In order to apply, you’ll need to meet the eligibility criteria in these sections.

Institution type

Only statutory FE providers can apply as defined in section 91 of the Further and Higher Education Act 1992.

These are:

  • general FE colleges
  • sixth form colleges (SFC) (except those in the process of converting to an academy in the 2020 to 2021 financial year)
  • designated institutions

You cannot apply if you’re a school or academy, local authority, independent learning provider, special post-16 institution, non-maintained special school.

Deputies or advisers who work as a contractor for the FE Commissioner are not eligible to receive funds from a CCF grant.

Number of Colleges

Each application will need a lead applicant college and a minimum of one other improvement partner college.

You will need to select the colleges you want to work with before you apply.

You cannot apply as an individual college if you operate as part of college group structure (any application must be in the name of your college group)

Ofsted grade

To lead a bid, you must have either Ofsted grade 1 (outstanding) or grade 2 (good) for overall effectiveness.

Colleges who’ve recently merged or are planning conversion

You can still apply if you do not have an Ofsted rating because you are part of a college that’s recently merged. In this case, as long as one of the 2 previous colleges meets the criteria, you can still apply.

SFCs that are currently in the process or planning conversion to an academy in 2020 to 2021 academic year are excluded and are not eligible to apply for the fund.

Previous strategic college improvement fund (SCIF) applicants

You can still apply if you’ve already received SCIF funding.

Quality improvement themes

Your programme of work, must address at least one of the fund’s 3 quality improvement themes identified by DfE.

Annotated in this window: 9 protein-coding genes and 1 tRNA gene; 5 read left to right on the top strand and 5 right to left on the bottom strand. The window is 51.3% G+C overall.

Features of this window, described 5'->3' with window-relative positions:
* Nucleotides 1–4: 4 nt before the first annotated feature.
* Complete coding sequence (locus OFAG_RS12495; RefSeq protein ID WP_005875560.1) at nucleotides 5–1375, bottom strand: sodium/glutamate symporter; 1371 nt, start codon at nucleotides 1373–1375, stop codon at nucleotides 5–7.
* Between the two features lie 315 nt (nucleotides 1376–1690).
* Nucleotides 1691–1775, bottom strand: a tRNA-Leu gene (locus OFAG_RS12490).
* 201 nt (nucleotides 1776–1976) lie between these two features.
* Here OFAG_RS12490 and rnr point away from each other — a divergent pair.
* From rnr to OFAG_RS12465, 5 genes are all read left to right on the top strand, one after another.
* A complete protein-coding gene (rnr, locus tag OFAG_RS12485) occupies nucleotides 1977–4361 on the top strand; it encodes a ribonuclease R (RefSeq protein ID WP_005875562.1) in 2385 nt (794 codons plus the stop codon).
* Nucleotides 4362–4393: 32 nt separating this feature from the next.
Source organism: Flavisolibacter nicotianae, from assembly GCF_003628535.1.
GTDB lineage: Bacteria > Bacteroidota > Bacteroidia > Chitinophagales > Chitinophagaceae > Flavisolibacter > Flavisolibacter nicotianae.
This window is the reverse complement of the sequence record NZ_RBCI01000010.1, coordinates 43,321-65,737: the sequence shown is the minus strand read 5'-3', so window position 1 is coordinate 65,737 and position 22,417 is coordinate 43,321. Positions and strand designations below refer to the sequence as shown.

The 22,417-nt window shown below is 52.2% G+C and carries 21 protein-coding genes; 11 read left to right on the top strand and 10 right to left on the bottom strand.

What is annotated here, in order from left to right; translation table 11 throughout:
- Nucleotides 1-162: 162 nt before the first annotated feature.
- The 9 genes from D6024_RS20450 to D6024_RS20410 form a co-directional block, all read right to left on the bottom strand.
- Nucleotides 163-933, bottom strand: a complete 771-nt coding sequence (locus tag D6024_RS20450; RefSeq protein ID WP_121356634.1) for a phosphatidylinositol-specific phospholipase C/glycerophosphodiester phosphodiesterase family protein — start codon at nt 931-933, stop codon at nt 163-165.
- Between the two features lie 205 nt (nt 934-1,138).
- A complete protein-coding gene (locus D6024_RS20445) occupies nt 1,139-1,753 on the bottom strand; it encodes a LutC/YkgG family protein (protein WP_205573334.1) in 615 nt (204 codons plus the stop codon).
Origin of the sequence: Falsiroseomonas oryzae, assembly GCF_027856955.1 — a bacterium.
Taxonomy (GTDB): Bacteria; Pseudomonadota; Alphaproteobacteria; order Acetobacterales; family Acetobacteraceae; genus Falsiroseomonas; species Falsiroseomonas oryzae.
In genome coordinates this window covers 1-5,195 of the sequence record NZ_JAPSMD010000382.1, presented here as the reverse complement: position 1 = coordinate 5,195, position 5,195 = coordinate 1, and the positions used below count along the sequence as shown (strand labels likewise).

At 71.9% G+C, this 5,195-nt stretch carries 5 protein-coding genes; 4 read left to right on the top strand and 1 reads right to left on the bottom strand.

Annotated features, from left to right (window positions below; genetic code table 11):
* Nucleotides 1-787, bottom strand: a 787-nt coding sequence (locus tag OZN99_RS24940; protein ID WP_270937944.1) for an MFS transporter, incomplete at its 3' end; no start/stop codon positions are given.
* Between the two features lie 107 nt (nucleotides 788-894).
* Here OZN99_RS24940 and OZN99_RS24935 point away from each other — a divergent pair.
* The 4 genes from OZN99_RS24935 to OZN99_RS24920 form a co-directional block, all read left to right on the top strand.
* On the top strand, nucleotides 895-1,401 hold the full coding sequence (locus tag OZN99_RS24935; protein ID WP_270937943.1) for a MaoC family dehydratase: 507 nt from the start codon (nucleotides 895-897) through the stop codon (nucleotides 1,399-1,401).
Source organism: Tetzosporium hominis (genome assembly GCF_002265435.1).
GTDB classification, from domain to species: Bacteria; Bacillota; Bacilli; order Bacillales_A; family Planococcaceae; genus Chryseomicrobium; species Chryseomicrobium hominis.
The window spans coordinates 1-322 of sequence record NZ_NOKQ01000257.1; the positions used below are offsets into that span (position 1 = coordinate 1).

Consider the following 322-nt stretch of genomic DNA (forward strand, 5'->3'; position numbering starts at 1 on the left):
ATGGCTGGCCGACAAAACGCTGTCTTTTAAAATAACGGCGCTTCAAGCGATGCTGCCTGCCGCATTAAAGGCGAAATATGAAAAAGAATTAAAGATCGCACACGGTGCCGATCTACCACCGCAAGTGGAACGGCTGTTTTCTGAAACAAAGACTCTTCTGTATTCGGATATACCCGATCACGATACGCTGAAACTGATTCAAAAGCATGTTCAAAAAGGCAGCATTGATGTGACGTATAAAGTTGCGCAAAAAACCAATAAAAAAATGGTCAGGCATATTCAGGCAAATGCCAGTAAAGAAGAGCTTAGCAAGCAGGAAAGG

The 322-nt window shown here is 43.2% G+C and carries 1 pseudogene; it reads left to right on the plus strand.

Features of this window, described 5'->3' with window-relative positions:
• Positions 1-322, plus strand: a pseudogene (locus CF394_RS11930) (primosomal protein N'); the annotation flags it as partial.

A: Quality of education

Programmes of work may focus on delivering improvements and effectiveness of:

  • student engagement and experience
  • teaching, learning and assessment
  • workforce development
  • apprenticeships
  • maths and English
  • high needs provision
  • safeguarding
  • specific vocational areas

B: Financial and resource management

Programmes of work may focus on delivering improvements and effectiveness of:

  • costed curriculum planning
  • financial management controls and processes
  • recruitment and value for money
  • estates optimisation
  • workforce planning
  • efficient curriculum delivery
  • risk management

C: Leadership and governance

Programmes of work may focus on delivering improvements and effectiveness of:

  • business strategy development
  • use of management information and data
  • mentoring and coaching
  • recruitment, development and retention pathway for potential new leaders
  • understanding and responding to local and national skills priorities

In your application, you are not restricted to a predetermined list of activities

We are particularly interested in receiving applications that address the following specific quality improvement needs:

  • curation of quality digital content and resources to support remote and blended delivery
  • developing a digital offer to support catch up over the summer break and beyond
  • enhancing support to encourage vulnerable learners to engage, participate and return to learning
  • developing local partnerships to support learners who are at transitional points with FE
  • supporting learner and staff mental health and wellbeing through online programmes and remote support

Further information on these specific quality improvement needs can be found in Annex A.


The lead applicant college will be responsible for:

  • submitting the application
  • managing the funding allocated
  • accounting for progress on the programme of work
  • submitting monitoring and self-evaluation reports
  • completing a case study
  • contributing to a DfE webinar to promote learning

The lead applicant college and improvement partner college or colleges must work together to:

  • understand the challenges you face
  • develop a costed programme of work
  • plan how you’ll use your combined experience and knowledge
  • deliver the programme of work
  • complete an end of programme evaluation